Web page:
Present status and future perspectives of grain drying and storage practices as a means to reduce mycotoxin exposure in Nigeria

Kolawole I. Ayeni, Olusegun O. Atanda, Rudolf Krska, Chibundu N. Ezekiel

Research output: Contribution to journalArticlepeer-review

5 Citations (Scopus)

Abstract

Cereals, legumes and nuts are widely produced and consumed in Nigeria. Despite the availability of these food crops, their safety is often compromised by the presence of mycotoxins. In Nigeria, mixtures of several mycotoxins, including the highly carcinogenic aflatoxins together with fumonisins, ochratoxins and the trichothecenes, commonly co-occur in cereals and nuts than in legumes, thus, posing serious health risks to consumers. Physical interventions such as hand-sorting, cleaning/washing and other simple control measures (e.g., winnowing) could be effective to reduce mycotoxin exposures especially in resource-scarce rural areas. However, food crops are frequently stored prior to or after applying these measures. Hence, if storage conditions are inappropriate, other intervention strategies may fail due to increased accumulation of mycotoxins under poor storage. Moreover, poor storage practices may encourage infestation by insects and pests that can cause grain damage leading to contamination by toxigenic fungi. In addition, the market value of such grains will be adversely affected and this can contribute to economic loss and poverty at household level. This review provides data on mycotoxin contamination of grains in Nigeria, mycotoxins in biological fluids, and showcases various poor grain storage practices. Furthermore, viable alternatives for improved grain storage, which can be applied in Nigeria, were suggested as a means to reduce mycotoxin exposure and to safeguard consumer health.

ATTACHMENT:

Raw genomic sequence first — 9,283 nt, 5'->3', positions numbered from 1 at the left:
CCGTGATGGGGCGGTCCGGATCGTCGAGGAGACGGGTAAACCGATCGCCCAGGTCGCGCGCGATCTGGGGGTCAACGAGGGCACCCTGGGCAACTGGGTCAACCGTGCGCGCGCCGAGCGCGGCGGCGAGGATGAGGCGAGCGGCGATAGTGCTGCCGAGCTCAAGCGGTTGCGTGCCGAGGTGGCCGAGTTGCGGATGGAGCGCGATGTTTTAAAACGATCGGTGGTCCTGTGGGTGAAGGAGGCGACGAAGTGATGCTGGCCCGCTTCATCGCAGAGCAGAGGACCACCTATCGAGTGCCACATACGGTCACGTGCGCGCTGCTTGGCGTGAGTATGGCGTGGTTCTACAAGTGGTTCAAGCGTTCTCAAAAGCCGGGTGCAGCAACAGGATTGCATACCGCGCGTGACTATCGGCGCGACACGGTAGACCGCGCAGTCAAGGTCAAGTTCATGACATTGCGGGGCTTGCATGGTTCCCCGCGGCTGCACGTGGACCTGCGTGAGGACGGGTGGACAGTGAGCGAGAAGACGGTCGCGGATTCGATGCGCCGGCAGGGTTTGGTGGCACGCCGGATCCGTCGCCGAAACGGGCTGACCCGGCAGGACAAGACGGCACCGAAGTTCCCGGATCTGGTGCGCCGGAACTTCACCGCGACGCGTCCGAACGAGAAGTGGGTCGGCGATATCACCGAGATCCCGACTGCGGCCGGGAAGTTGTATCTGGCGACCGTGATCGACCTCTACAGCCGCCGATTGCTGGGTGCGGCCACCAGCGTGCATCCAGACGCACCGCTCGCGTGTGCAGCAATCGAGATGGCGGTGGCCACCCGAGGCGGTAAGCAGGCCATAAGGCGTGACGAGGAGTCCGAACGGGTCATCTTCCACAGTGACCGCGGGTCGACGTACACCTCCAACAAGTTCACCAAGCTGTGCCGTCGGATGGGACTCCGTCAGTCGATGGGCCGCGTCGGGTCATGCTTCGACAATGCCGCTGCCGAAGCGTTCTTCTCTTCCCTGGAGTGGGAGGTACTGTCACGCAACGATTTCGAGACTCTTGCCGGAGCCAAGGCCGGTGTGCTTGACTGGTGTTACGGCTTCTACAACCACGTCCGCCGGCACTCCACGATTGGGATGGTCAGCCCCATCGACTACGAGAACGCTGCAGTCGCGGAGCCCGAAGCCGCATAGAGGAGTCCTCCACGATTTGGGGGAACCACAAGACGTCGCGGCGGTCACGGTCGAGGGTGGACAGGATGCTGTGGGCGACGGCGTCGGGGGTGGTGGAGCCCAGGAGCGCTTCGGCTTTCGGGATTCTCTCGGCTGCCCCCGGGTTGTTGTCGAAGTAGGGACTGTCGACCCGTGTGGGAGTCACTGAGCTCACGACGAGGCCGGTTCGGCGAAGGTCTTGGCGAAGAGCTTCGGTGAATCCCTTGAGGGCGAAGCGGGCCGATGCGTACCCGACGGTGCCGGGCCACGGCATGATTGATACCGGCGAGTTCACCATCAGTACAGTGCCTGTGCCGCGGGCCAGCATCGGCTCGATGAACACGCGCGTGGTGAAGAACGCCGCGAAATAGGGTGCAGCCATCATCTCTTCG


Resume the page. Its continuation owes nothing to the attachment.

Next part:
Original languageEnglish
Article number108074
JournalFood Control
Volume126
Early online date15 Mar 2021
DOIs
Publication statusPublished - Aug 2021

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